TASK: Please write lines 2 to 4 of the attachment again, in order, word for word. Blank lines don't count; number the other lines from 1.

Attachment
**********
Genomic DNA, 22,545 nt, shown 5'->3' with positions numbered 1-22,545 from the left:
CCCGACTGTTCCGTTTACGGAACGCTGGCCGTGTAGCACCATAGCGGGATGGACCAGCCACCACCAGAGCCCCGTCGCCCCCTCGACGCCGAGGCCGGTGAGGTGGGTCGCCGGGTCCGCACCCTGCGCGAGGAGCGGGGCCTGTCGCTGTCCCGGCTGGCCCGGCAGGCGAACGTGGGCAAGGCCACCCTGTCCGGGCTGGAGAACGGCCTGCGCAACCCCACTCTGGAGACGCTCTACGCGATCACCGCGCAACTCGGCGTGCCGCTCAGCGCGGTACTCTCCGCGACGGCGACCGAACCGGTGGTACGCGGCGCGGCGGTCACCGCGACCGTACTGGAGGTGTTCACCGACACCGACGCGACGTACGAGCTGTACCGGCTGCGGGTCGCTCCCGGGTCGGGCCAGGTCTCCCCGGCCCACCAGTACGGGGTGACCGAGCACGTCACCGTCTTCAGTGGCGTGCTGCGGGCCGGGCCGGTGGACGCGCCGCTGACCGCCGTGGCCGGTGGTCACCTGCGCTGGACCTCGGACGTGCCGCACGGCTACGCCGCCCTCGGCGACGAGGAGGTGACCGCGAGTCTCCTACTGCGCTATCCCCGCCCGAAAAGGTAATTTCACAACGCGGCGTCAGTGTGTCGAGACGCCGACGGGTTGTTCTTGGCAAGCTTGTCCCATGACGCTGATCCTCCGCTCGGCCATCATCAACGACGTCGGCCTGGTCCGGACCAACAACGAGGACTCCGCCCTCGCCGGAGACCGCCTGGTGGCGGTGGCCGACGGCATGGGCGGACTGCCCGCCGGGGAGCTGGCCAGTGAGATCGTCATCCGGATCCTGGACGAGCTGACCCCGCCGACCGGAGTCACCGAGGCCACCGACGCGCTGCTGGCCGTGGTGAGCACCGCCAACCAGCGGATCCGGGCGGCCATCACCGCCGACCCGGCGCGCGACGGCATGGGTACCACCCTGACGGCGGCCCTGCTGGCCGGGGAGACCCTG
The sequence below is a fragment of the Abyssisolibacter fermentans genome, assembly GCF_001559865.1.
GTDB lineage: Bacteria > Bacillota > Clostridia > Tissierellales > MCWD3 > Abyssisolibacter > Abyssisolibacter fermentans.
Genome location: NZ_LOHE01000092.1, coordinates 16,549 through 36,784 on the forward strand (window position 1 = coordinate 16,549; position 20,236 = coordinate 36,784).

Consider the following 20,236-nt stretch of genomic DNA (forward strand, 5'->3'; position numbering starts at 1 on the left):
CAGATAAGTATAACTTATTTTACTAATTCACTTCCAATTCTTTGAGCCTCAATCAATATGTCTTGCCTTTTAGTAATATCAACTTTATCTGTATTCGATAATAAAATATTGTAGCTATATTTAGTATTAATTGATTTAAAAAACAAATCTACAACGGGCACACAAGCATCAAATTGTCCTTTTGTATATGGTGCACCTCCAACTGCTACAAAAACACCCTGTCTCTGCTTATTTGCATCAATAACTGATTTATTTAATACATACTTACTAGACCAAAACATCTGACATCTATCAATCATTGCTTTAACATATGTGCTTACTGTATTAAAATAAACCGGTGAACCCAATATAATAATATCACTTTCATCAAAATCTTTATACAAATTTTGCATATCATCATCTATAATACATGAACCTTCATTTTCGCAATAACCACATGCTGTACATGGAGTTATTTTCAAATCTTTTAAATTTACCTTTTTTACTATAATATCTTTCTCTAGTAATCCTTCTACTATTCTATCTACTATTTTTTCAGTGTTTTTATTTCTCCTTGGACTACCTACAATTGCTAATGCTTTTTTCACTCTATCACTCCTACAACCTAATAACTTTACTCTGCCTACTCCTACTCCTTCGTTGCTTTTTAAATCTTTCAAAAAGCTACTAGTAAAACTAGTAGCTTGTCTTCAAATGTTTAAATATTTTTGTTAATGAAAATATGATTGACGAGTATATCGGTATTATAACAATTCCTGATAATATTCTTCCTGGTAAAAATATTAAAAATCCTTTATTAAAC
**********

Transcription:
CCCGACTGTTCCGTTTACGGAACGCTGGCCGTGTAGCACCATAGCGGGATGGACCAGCCACCACCAGAGCCCCGTCGCCCCCTCGACGCCGAGGCCGGTGAGGTGGGTCGCCGGGTCCGCACCCTGCGCGAGGAGCGGGGCCTGTCGCTGTCCCGGCTGGCCCGGCAGGCGAACGTGGGCAAGGCCACCCTGTCCGGGCTGGAGAACGGCCTGCGCAACCCCACTCTGGAGACGCTCTACGCGATCACCGCGCAACTCGGCGTGCCGCTCAGCGCGGTACTCTCCGCGACGGCGACCGAACCGGTGGTACGCGGCGCGGCGGTCACCGCGACCGTACTGGAGGTGTTCACCGACACCGACGCGACGTACGAGCTGTACCGGCTGCGGGTCGCTCCCGGGTCGGGCCAGGTCTCCCCGGCCCACCAGTACGGGGTGACCGAGCACGTCACCGTCTTCAGTGGCGTGCTGCGGGCCGGGCCGGTGGACGCGCCGCTGACCGCCGTGGCCGGTGGTCACCTGCGCTGGACCTCGGACGTGCCGCACGGCTACGCCGCCCTCGGCGACGAGGAGGTGACCGCGAGTCTCCTACTGCGCTATCCCCGCCCGAAAAGGTAATTTCACAACGCGGCGTCAGTGTGTCGAGACGCCGACGGGTTGTTCTTGGCAAGCTTGTCCCATGACGCTGATCCTCCGCTCGGCCATCATCAACGACGTCGGCCTGGTCCGGACCAACAACGAGGACTCCGCCCTCGCCGGAGACCGCCTGGTGGCGGTGGCCGACGGCATGGGCGGACTGCCCGCCGGGGAGCTGGCCAGTGAGATCGTCATCCGGATCCTGGACGAGCTGACCCCGCCGACCGGAGTCACCGAGGCCACCGACGCGCTGCTGGCCGTGGTGAGCACCGCCAACCAGCGGATCCGGGCGGCCATCACCGCCGACCCGGCGCGCGACGGCATGGGTACCACCCTGACGGCGGCCCTGCTGGCCGGGGAGACCCTG
The sequence below is a fragment of the Abyssisolibacter fermentans genome, assembly GCF_001559865.1.
GTDB lineage: Bacteria > Bacillota > Clostridia > Tissierellales > MCWD3 > Abyssisolibacter > Abyssisolibacter fermentans.